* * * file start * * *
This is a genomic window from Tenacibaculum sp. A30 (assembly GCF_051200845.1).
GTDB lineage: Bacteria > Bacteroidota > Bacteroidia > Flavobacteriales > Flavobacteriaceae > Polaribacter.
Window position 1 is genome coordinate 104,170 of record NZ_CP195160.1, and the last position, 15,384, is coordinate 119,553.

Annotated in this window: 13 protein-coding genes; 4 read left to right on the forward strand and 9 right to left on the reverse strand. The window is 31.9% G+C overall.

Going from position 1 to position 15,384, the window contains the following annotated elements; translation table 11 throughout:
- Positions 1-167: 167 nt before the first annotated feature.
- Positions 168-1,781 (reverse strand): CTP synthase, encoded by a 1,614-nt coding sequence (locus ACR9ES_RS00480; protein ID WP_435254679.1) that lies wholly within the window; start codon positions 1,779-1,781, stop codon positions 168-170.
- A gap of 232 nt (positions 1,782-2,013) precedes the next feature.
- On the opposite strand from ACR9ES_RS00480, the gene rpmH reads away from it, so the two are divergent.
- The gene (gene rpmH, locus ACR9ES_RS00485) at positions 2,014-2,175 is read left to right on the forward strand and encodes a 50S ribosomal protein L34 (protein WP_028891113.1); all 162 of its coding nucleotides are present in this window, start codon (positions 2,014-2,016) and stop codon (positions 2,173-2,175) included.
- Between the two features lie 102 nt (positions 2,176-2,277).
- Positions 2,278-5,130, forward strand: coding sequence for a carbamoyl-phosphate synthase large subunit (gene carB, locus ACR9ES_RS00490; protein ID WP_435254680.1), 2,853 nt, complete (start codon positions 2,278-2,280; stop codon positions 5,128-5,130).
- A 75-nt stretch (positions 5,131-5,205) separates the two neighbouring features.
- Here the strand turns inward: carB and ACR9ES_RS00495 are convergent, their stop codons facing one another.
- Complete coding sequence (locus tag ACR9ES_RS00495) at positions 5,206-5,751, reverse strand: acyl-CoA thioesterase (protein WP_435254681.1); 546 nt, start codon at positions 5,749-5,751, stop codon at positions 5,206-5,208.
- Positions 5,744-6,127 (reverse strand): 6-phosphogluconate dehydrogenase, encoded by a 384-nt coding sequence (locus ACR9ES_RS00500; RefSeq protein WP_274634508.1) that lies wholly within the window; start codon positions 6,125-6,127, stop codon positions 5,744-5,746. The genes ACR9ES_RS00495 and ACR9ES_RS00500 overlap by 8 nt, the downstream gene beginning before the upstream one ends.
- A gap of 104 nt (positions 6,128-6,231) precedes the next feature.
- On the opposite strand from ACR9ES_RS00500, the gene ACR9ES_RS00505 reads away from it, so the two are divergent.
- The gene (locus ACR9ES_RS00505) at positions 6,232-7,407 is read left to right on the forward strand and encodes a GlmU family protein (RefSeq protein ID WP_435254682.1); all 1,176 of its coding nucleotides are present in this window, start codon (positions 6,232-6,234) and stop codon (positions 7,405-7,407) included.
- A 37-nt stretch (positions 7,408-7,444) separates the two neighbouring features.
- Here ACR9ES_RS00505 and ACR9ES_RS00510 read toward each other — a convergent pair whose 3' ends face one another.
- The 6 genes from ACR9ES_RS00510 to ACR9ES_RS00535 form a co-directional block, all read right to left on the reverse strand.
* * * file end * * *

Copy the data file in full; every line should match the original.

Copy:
This is a genomic window from Tenacibaculum sp. A30 (assembly GCF_051200845.1).
GTDB lineage: Bacteria > Bacteroidota > Bacteroidia > Flavobacteriales > Flavobacteriaceae > Polaribacter.
Window position 1 is genome coordinate 104,170 of record NZ_CP195160.1, and the last position, 15,384, is coordinate 119,553.

Annotated in this window: 13 protein-coding genes; 4 read left to right on the forward strand and 9 right to left on the reverse strand. The window is 31.9% G+C overall.

Going from position 1 to position 15,384, the window contains the following annotated elements; translation table 11 throughout:
- Positions 1-167: 167 nt before the first annotated feature.
- Positions 168-1,781 (reverse strand): CTP synthase, encoded by a 1,614-nt coding sequence (locus ACR9ES_RS00480; protein ID WP_435254679.1) that lies wholly within the window; start codon positions 1,779-1,781, stop codon positions 168-170.
- A gap of 232 nt (positions 1,782-2,013) precedes the next feature.
- On the opposite strand from ACR9ES_RS00480, the gene rpmH reads away from it, so the two are divergent.
- The gene (gene rpmH, locus ACR9ES_RS00485) at positions 2,014-2,175 is read left to right on the forward strand and encodes a 50S ribosomal protein L34 (protein WP_028891113.1); all 162 of its coding nucleotides are present in this window, start codon (positions 2,014-2,016) and stop codon (positions 2,173-2,175) included.
- Between the two features lie 102 nt (positions 2,176-2,277).
- Positions 2,278-5,130, forward strand: coding sequence for a carbamoyl-phosphate synthase large subunit (gene carB, locus ACR9ES_RS00490; protein ID WP_435254680.1), 2,853 nt, complete (start codon positions 2,278-2,280; stop codon positions 5,128-5,130).
- A 75-nt stretch (positions 5,131-5,205) separates the two neighbouring features.
- Here the strand turns inward: carB and ACR9ES_RS00495 are convergent, their stop codons facing one another.
- Complete coding sequence (locus tag ACR9ES_RS00495) at positions 5,206-5,751, reverse strand: acyl-CoA thioesterase (protein WP_435254681.1); 546 nt, start codon at positions 5,749-5,751, stop codon at positions 5,206-5,208.
- Positions 5,744-6,127 (reverse strand): 6-phosphogluconate dehydrogenase, encoded by a 384-nt coding sequence (locus ACR9ES_RS00500; RefSeq protein WP_274634508.1) that lies wholly within the window; start codon positions 6,125-6,127, stop codon positions 5,744-5,746. The genes ACR9ES_RS00495 and ACR9ES_RS00500 overlap by 8 nt, the downstream gene beginning before the upstream one ends.
- A gap of 104 nt (positions 6,128-6,231) precedes the next feature.
- On the opposite strand from ACR9ES_RS00500, the gene ACR9ES_RS00505 reads away from it, so the two are divergent.
- The gene (locus ACR9ES_RS00505) at positions 6,232-7,407 is read left to right on the forward strand and encodes a GlmU family protein (RefSeq protein ID WP_435254682.1); all 1,176 of its coding nucleotides are present in this window, start codon (positions 6,232-6,234) and stop codon (positions 7,405-7,407) included.
- A 37-nt stretch (positions 7,408-7,444) separates the two neighbouring features.
- Here ACR9ES_RS00505 and ACR9ES_RS00510 read toward each other — a convergent pair whose 3' ends face one another.
- The 6 genes from ACR9ES_RS00510 to ACR9ES_RS00535 form a co-directional block, all read right to left on the reverse strand.